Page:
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Home • Chalciporus piperatus 201810 CP v1.0
Chalciporus piperatus
Photo credit: Jean-Paul Maurice

In the “1KFG: Deep Sequencing of Ecologically-relevant Dikarya” project (CSP1974), we aim to sequence additional sampling of genomic diversity within keystone lineages of plant-interacting fungi and saprophytic fungi that are of special ecological importance for understanding the ecology of terrestrial ecosystems. In addition, comparative genome analysis with saprotrophic, endophytic, mycorrhizal and pathogenic fungi will provide new insights into the specific and conserved adaptations associated with each fungal lifestyle.

Within the framework of CSP1974, we are sequencing phylogenetically and morphologically diverse species of Boletales. As an important group of fungi distributed in most forest ecosystems around the world, the order Boletales comprises over 1300 species represented mainly by symbiotic species, such as the King Bolete and other porcini. However, members in the Coniophorineae and Tapinellineae are brown rot species. Only a few taxa, such as Buchwaldoboletus and the Boletinellaceae, are saprotrophic, decaying litter in forest soils. The mode of nutrition of Phlebopus, Boletinellus, and Chalciporus species is still controversial. To understand the molecular underpinning of the Boletales lifestyle, we aim to compare the genomes of ectomycorrhizal Boletales to their saprotrophic relatives. Here, we present the genome of Chalciporus piperatus.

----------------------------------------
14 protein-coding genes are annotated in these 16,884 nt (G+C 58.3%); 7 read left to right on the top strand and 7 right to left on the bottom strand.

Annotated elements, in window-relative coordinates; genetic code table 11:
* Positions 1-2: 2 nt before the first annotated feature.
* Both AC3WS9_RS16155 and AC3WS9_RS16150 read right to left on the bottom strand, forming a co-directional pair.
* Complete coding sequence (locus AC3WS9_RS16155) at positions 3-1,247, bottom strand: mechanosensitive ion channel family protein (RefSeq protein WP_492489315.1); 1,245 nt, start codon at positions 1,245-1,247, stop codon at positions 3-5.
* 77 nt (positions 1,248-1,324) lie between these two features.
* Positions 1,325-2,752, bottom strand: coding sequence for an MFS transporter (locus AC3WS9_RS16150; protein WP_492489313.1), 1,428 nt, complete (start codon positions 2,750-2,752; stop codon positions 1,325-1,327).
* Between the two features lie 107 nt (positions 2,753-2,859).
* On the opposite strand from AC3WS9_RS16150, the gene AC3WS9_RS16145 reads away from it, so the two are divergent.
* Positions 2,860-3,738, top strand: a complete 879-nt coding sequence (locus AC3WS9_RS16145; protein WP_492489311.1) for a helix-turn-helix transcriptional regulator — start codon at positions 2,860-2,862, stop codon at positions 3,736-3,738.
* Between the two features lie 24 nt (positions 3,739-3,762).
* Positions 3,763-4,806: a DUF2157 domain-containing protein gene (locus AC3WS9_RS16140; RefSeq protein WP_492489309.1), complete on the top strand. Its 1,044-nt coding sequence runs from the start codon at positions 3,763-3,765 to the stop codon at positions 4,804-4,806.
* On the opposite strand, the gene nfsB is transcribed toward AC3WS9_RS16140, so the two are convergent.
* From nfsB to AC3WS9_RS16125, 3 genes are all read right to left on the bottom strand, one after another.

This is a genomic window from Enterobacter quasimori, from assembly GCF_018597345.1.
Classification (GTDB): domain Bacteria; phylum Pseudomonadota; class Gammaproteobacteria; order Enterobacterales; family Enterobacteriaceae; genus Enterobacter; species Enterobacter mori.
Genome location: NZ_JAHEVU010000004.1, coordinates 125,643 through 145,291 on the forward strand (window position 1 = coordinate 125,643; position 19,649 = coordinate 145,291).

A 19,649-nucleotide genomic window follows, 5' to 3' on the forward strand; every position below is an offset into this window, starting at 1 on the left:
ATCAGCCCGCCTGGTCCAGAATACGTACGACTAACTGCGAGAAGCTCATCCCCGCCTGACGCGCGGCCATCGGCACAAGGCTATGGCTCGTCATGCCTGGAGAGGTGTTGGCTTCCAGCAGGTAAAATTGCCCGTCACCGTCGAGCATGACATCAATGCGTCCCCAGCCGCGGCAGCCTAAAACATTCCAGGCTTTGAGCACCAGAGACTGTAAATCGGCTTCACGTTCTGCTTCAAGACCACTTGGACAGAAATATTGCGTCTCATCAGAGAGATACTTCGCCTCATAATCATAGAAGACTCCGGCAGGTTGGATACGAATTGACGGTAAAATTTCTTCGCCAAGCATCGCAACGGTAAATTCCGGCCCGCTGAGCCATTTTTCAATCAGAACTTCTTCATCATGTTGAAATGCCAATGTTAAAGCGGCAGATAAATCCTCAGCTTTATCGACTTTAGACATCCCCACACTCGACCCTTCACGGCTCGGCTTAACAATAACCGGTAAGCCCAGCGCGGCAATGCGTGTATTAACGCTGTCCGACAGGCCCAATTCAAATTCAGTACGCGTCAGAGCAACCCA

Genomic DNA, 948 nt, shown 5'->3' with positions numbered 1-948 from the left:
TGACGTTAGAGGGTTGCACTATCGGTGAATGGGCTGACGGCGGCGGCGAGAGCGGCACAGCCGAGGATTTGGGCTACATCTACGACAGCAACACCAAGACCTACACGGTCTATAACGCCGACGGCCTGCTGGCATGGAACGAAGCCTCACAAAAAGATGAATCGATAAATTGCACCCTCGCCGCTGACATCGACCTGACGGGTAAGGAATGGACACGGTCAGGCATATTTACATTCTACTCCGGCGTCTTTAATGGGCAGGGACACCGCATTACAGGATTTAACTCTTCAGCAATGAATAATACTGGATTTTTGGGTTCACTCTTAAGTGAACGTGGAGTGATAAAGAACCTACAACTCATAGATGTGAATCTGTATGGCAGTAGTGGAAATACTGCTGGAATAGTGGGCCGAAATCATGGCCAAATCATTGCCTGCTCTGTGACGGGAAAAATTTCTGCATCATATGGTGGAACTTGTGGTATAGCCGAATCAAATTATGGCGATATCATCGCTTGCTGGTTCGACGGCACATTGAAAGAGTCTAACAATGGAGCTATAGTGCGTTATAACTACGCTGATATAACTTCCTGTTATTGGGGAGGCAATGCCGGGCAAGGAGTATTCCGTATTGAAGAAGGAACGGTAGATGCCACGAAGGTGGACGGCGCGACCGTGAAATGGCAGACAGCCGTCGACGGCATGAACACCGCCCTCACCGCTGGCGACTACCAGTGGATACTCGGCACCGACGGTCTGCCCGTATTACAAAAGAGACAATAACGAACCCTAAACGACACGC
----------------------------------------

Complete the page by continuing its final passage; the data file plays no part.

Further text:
The Peppery Bolete, Chalciporus piperatus

One of the smaller boletes, the Peppery Bolete (Boletaceae) grows alone, scattered, or gregariously in mixed woodland, primarily with conifers, in Europe and North America. The genus Chalciporus is an early branching lineage in the Boletaceae. Previously thought to be an ectomycorrhizal symbiont, C. piperatus is likely a mycoparasite, colonizing Amanita muscaria ectomycorrhizae. The cap is cinnamon to brown, shiny even when dry, and can crack with age. The stem is thin, yellow to cinnamon coloured with hints of red, and vertically striated. The cinnamon tubes terminate in large rusty-orange angular pores. Of note, the flesh of C. piperatus has a very peppery taste, and can be used as a condiment or flavouring. The mycelial culture was provided by Dr. Leho Tedersoo from Tartu University.

Researchers who wish to publish analyses using data from unpublished CSP genomes are respectfully required to contact the PI and JGI to avoid potential conflicts on data use and coordinate other publications with the CSP master paper(s).